Space learning starts first by getting to know the internal body space (Semenovich, 2002; Archipov et al., 2010), which can be described as a container without axial structure (Landau, Jackendoff, 1993) and zero distance or no contrast with the external world (Clark, Sengul, 1978). Later, the cutaneous mechanism helps to build the body’s boundaries, and, through interactions with the environment, the body begins to be perceived as a reference object that possesses a surface (Landau, Jackendoff, 1993; Paillard, 1991; Semenovich, 2002). Next, the coordinate system(s) appear with the awareness of axial structure of objects and places (Semenovich, 2002; Landau, Jackendoff, 1993).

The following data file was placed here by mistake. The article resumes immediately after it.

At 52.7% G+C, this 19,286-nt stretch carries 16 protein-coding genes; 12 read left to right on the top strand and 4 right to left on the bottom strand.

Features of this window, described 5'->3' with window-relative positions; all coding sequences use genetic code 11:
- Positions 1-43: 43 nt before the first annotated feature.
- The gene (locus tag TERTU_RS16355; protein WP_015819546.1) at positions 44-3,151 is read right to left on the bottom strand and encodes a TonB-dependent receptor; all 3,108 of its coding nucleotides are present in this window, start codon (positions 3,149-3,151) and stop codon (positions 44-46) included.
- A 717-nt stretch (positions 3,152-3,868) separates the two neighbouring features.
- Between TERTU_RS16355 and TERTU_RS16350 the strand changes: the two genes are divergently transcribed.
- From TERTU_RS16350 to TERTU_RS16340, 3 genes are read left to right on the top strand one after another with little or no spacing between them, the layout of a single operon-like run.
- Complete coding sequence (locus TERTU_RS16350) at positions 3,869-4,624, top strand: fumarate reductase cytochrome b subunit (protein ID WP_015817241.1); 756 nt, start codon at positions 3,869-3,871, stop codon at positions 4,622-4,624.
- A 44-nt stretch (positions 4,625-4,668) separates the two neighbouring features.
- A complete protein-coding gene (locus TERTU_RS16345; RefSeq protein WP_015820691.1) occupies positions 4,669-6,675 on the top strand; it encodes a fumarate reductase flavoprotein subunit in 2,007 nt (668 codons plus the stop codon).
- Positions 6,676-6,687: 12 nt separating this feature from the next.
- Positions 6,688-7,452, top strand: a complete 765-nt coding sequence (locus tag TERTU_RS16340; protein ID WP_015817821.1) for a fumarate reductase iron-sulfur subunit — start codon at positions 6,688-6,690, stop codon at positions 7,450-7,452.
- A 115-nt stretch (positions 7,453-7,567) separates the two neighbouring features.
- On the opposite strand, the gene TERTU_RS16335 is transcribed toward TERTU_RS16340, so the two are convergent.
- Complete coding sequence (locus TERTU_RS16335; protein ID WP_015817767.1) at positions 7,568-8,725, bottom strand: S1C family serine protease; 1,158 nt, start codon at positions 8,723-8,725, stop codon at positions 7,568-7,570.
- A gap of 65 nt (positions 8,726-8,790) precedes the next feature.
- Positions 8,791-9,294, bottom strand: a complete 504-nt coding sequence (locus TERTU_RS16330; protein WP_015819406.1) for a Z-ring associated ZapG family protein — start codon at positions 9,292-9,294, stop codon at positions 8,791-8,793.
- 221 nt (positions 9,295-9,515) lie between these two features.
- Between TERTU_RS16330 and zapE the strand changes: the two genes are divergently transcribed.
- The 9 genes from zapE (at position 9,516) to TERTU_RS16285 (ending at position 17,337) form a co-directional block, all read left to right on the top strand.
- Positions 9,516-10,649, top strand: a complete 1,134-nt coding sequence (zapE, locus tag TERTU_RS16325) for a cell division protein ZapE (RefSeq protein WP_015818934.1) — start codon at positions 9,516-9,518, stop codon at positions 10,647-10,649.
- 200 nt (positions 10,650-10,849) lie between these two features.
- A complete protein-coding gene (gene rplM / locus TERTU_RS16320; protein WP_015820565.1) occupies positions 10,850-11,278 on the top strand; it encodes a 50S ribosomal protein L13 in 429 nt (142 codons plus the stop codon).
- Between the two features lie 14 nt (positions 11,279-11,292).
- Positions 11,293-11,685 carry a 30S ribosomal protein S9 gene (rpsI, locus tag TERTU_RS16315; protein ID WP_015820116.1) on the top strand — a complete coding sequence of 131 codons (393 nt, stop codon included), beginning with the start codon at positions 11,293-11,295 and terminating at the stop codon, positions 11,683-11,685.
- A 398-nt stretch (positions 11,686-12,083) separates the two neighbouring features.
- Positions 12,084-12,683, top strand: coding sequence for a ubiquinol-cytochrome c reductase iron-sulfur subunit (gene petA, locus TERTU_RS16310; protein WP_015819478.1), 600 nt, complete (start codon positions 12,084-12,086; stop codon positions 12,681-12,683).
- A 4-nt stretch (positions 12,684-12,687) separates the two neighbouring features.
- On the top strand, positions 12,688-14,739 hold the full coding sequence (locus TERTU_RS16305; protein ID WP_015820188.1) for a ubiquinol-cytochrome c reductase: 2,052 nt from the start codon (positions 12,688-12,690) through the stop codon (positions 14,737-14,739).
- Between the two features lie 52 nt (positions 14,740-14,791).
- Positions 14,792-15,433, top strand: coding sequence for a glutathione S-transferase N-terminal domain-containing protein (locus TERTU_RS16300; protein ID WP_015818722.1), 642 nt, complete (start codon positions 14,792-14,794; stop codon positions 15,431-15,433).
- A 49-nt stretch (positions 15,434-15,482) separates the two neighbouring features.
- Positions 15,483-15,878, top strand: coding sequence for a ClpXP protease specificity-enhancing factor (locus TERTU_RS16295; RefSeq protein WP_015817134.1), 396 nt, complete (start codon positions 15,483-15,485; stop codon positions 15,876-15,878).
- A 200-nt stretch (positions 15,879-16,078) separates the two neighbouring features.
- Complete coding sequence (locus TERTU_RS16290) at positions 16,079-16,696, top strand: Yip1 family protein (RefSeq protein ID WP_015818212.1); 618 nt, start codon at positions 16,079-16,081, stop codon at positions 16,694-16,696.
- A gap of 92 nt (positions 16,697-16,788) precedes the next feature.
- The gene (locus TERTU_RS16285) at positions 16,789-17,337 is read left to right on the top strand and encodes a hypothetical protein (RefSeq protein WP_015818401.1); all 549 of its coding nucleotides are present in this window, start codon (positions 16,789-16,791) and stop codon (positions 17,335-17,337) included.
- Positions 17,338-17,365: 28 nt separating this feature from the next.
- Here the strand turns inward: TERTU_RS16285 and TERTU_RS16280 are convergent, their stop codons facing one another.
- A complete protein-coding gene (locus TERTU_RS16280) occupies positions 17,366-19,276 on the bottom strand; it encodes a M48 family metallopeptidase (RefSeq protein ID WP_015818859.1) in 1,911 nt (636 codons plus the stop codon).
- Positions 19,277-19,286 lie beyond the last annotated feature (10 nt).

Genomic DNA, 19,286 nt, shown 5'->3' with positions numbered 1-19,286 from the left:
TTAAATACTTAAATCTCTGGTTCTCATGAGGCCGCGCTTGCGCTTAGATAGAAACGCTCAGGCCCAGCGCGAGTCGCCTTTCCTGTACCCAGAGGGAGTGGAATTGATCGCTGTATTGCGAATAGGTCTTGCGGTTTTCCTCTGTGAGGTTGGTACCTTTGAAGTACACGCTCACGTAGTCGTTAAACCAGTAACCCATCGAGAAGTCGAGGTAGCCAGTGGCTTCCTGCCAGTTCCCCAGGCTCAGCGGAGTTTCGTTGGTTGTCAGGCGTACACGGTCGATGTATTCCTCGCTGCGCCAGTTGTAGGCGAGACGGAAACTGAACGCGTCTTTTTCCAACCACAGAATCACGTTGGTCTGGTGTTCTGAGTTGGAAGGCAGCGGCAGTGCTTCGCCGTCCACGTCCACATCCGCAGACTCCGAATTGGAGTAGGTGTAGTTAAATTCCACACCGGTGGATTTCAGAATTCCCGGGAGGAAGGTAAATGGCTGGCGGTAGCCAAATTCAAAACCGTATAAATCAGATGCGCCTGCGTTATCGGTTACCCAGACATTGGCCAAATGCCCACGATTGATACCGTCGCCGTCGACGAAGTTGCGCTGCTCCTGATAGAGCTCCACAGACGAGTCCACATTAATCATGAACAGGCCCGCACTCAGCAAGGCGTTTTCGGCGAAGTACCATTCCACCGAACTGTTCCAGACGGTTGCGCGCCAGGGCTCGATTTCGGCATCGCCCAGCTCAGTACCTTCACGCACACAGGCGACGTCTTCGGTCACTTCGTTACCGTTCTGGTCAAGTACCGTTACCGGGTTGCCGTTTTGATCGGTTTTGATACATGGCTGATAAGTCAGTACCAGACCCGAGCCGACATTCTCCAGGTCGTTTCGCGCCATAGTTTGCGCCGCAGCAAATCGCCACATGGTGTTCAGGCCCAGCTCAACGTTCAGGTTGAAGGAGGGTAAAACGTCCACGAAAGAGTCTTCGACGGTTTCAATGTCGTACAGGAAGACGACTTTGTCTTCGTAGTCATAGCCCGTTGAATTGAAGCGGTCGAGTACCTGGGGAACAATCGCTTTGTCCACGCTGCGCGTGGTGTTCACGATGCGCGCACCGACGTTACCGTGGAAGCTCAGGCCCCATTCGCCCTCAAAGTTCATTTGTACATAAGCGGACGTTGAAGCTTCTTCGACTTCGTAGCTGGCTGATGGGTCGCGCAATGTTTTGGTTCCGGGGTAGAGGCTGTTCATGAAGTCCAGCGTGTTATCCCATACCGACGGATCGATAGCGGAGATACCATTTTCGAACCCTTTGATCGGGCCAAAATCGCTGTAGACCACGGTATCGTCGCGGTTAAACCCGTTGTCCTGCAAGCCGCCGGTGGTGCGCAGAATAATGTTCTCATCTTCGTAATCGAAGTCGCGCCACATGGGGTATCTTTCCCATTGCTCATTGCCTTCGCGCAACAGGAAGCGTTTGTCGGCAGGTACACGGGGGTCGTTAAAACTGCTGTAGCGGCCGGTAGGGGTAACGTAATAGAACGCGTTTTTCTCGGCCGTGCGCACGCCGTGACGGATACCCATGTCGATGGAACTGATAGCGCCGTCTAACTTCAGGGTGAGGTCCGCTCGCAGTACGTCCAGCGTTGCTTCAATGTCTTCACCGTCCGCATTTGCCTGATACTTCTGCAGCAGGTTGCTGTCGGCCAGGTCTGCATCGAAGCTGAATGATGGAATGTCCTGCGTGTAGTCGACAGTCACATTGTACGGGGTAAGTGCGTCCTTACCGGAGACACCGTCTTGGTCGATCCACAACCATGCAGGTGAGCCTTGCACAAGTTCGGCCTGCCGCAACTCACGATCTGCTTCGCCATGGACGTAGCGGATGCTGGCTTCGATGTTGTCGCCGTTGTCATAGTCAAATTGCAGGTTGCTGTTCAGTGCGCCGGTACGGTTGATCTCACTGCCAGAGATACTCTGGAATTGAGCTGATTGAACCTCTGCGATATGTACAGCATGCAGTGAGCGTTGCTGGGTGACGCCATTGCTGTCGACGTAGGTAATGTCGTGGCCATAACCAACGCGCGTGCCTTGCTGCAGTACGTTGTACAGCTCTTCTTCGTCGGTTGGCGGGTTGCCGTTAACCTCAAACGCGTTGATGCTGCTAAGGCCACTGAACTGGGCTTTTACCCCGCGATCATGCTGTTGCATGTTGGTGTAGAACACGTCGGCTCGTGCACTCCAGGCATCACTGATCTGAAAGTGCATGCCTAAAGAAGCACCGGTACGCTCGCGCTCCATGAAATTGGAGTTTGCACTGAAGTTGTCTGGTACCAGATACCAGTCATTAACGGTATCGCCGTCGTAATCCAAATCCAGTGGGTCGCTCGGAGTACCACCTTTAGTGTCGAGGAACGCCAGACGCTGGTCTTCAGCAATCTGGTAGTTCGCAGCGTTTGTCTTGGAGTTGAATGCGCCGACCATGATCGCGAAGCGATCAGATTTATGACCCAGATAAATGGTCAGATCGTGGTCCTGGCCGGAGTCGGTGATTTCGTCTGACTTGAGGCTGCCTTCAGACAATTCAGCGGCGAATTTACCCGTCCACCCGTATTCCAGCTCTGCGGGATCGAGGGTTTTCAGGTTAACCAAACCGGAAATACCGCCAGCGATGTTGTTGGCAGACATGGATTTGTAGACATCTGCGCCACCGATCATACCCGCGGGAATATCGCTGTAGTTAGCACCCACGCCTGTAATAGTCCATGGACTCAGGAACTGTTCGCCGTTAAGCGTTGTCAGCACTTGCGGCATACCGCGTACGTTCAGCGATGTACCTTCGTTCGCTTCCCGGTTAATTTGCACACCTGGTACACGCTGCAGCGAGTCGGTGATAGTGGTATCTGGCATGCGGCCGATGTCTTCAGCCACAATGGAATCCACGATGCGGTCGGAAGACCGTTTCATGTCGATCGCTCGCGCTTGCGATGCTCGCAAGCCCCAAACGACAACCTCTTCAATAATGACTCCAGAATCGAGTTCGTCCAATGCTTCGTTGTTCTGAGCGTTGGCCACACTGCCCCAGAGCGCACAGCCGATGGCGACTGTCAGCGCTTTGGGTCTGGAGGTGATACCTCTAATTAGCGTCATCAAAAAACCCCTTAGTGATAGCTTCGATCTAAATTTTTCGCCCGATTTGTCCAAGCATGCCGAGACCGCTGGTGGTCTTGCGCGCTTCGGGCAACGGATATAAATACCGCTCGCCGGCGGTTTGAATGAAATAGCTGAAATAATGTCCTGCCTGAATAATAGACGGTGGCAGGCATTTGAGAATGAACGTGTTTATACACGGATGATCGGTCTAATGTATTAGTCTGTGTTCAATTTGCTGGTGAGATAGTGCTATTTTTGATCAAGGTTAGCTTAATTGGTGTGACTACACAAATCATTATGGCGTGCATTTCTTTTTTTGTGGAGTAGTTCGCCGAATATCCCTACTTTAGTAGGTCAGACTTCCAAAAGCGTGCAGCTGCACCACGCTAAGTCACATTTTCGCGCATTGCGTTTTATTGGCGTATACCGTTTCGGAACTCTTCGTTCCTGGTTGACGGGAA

Space learning starts first by getting to know the internal body space (Semenovich, 2002; Archipov et al., 2010), which can be described as a container without axial structure (Landau, Jackendoff, 1993) and zero distance or no contrast with the external world (Clark, Sengul, 1978). Later, the cutaneous mechanism helps to build the body’s boundaries, and, through interactions with the environment, the body begins to be perceived as a reference object that possesses a surface (Landau, Jackendoff, 1993; Paillard, 1991; Semenovich, 2002). Next, the coordinate system(s) appear with the awareness of axial structure of objects and places (Semenovich, 2002; Landau, Jackendoff, 1993).

 

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